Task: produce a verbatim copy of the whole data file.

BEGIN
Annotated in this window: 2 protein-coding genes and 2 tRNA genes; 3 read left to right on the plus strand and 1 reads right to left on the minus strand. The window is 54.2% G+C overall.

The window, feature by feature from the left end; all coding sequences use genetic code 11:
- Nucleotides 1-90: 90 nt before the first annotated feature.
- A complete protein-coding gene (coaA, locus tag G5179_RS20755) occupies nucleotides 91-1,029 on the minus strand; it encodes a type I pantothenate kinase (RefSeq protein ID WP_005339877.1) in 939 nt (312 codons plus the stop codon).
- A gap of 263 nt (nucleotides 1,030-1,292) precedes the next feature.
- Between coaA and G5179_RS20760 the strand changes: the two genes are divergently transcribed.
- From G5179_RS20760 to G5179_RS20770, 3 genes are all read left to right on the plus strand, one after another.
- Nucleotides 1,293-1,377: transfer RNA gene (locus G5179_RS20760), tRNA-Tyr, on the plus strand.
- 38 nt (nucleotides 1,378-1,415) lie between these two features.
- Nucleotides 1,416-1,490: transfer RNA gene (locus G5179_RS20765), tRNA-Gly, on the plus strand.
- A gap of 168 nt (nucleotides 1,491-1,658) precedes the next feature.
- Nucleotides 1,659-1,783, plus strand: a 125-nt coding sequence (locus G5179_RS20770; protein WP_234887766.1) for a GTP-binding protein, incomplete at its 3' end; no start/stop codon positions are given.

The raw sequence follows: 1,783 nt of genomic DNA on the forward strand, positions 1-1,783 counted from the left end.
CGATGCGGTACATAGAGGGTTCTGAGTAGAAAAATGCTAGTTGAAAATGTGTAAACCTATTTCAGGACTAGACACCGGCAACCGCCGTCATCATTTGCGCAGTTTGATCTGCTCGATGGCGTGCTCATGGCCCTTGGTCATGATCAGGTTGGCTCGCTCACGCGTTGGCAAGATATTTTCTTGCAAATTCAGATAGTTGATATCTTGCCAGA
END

Annotated in this window: 2 protein-coding genes and 2 tRNA genes; 3 read left to right on the plus strand and 1 reads right to left on the minus strand. The window is 54.2% G+C overall.

The window, feature by feature from the left end; all coding sequences use genetic code 11:
- Nucleotides 1-90: 90 nt before the first annotated feature.
- A complete protein-coding gene (coaA, locus tag G5179_RS20755) occupies nucleotides 91-1,029 on the minus strand; it encodes a type I pantothenate kinase (RefSeq protein ID WP_005339877.1) in 939 nt (312 codons plus the stop codon).
- A gap of 263 nt (nucleotides 1,030-1,292) precedes the next feature.
- Between coaA and G5179_RS20760 the strand changes: the two genes are divergently transcribed.
- From G5179_RS20760 to G5179_RS20770, 3 genes are all read left to right on the plus strand, one after another.
- Nucleotides 1,293-1,377: transfer RNA gene (locus G5179_RS20760), tRNA-Tyr, on the plus strand.
- 38 nt (nucleotides 1,378-1,415) lie between these two features.
- Nucleotides 1,416-1,490: transfer RNA gene (locus G5179_RS20765), tRNA-Gly, on the plus strand.
- A gap of 168 nt (nucleotides 1,491-1,658) precedes the next feature.
- Nucleotides 1,659-1,783, plus strand: a 125-nt coding sequence (locus G5179_RS20770; protein WP_234887766.1) for a GTP-binding protein, incomplete at its 3' end; no start/stop codon positions are given.

The raw sequence follows: 1,783 nt of genomic DNA on the forward strand, positions 1-1,783 counted from the left end.
CGATGCGGTACATAGAGGGTTCTGAGTAGAAAAATGCTAGTTGAAAATGTGTAAACCTATTTCAGGACTAGACACCGGCAACCGCCGTCATCATTTGCGCAGTTTGATCTGCTCGATGGCGTGCTCATGGCCCTTGGTCATGATCAGGTTGGCTCGCTCACGCGTTGGCAAGATATTTTCTTGCAAATTCAGATAGTTGATATCTTGCCAGA